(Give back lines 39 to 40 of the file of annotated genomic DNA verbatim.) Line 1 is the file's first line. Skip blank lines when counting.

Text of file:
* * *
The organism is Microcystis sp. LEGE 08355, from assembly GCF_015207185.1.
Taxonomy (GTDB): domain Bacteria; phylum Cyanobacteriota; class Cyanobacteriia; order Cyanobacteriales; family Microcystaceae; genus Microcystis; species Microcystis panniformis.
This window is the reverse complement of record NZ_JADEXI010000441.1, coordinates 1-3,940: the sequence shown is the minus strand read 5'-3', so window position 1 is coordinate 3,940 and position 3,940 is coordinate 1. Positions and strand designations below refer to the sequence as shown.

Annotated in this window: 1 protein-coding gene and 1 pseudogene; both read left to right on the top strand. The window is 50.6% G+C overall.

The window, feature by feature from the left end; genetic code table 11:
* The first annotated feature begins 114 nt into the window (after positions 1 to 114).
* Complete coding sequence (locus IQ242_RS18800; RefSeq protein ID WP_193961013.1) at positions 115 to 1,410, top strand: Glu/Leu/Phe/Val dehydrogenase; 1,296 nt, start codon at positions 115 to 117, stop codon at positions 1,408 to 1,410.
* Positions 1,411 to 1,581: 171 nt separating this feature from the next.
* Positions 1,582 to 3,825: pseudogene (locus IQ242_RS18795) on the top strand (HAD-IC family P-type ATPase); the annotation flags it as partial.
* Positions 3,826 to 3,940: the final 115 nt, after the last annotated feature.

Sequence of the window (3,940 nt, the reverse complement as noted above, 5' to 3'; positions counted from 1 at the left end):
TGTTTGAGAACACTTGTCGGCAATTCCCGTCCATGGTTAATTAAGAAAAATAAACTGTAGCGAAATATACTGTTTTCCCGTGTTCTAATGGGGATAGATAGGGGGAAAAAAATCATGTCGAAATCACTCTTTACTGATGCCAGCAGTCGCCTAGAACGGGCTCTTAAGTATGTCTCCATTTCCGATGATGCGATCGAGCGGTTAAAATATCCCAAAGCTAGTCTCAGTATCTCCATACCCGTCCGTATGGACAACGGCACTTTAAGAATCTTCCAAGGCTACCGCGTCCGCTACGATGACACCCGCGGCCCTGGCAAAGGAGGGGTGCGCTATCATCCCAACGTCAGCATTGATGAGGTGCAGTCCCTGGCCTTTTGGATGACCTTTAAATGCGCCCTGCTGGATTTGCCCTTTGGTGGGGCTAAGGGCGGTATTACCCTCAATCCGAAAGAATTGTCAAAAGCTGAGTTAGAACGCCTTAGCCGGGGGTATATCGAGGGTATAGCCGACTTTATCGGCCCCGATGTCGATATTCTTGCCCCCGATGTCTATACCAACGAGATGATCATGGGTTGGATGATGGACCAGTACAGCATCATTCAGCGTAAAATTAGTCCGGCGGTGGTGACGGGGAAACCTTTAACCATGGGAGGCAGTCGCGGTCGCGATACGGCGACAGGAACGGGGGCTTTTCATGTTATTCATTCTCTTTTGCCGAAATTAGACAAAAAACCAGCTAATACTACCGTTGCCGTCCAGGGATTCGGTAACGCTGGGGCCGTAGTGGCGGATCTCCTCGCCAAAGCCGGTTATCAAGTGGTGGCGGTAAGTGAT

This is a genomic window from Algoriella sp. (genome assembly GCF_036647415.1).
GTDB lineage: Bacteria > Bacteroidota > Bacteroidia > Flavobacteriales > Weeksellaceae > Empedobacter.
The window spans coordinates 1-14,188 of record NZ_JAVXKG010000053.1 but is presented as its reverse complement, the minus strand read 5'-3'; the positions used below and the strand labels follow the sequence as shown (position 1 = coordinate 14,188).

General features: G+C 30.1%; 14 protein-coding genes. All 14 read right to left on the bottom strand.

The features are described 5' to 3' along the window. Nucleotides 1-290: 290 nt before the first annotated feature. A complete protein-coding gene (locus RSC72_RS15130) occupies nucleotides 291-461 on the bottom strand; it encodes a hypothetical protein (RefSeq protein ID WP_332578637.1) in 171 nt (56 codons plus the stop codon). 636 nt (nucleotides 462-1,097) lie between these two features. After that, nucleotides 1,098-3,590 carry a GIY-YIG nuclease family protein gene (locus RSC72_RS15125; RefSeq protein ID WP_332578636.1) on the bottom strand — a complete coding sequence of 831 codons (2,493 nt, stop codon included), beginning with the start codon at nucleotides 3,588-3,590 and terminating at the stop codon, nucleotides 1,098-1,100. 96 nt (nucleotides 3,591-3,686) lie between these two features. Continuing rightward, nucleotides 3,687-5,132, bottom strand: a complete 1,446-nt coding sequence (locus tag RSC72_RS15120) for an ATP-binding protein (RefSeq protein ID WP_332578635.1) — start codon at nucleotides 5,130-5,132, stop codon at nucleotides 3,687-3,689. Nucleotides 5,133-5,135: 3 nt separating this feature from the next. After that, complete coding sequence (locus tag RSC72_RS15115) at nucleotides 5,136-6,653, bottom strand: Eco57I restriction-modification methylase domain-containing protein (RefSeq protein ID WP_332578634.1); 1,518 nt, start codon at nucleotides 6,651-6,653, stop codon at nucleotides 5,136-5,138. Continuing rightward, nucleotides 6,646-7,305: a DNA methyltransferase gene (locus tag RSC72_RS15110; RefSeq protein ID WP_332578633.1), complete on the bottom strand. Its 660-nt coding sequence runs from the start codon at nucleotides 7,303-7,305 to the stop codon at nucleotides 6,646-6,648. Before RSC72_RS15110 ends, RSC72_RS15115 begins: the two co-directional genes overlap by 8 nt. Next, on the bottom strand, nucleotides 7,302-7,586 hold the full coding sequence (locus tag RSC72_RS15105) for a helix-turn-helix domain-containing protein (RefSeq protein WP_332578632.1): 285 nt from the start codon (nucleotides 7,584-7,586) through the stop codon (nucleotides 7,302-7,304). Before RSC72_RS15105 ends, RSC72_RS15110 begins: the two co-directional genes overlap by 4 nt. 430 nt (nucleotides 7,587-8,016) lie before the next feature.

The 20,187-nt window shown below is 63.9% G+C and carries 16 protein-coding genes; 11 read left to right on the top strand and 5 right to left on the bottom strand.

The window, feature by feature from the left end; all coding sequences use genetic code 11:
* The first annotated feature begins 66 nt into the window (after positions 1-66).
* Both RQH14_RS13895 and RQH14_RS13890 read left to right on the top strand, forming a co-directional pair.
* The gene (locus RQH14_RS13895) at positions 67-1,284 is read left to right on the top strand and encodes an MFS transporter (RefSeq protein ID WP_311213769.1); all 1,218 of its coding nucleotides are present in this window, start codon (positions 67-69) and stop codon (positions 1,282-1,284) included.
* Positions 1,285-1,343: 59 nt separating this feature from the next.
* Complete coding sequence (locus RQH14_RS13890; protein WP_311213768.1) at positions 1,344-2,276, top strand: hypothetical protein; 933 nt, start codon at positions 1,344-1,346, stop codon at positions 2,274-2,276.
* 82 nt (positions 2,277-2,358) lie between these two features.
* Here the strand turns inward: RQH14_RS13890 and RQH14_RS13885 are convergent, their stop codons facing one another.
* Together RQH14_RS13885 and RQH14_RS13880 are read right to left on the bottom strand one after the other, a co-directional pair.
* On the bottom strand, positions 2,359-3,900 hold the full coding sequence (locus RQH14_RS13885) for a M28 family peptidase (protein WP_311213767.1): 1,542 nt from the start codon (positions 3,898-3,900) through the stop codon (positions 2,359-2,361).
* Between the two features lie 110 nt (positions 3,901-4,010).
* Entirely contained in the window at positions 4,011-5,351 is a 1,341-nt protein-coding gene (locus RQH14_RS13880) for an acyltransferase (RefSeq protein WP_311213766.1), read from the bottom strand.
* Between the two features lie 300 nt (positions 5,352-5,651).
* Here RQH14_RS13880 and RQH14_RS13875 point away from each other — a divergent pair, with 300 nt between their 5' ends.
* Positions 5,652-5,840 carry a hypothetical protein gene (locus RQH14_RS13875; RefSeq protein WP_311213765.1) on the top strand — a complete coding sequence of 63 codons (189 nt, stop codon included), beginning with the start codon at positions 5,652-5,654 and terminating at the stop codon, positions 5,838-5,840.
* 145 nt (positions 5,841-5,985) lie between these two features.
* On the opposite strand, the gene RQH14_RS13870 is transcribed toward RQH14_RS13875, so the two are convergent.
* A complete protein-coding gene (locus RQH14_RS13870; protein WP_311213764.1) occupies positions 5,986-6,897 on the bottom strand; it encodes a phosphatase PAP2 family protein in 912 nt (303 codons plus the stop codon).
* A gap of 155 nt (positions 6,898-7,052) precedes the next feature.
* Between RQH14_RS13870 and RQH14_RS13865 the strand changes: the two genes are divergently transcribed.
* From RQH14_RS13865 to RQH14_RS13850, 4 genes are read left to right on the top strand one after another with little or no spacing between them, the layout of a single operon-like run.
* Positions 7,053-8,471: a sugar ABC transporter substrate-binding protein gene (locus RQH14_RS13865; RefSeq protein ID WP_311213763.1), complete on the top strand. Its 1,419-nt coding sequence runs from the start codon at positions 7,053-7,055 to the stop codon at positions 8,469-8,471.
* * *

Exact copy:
* From RQH14_RS13865 to RQH14_RS13850, 4 genes are read left to right on the top strand one after another with little or no spacing between them, the layout of a single operon-like run.
* Positions 7,053-8,471: a sugar ABC transporter substrate-binding protein gene (locus RQH14_RS13865; RefSeq protein ID WP_311213763.1), complete on the top strand. Its 1,419-nt coding sequence runs from the start codon at positions 7,053-7,055 to the stop codon at positions 8,469-8,471.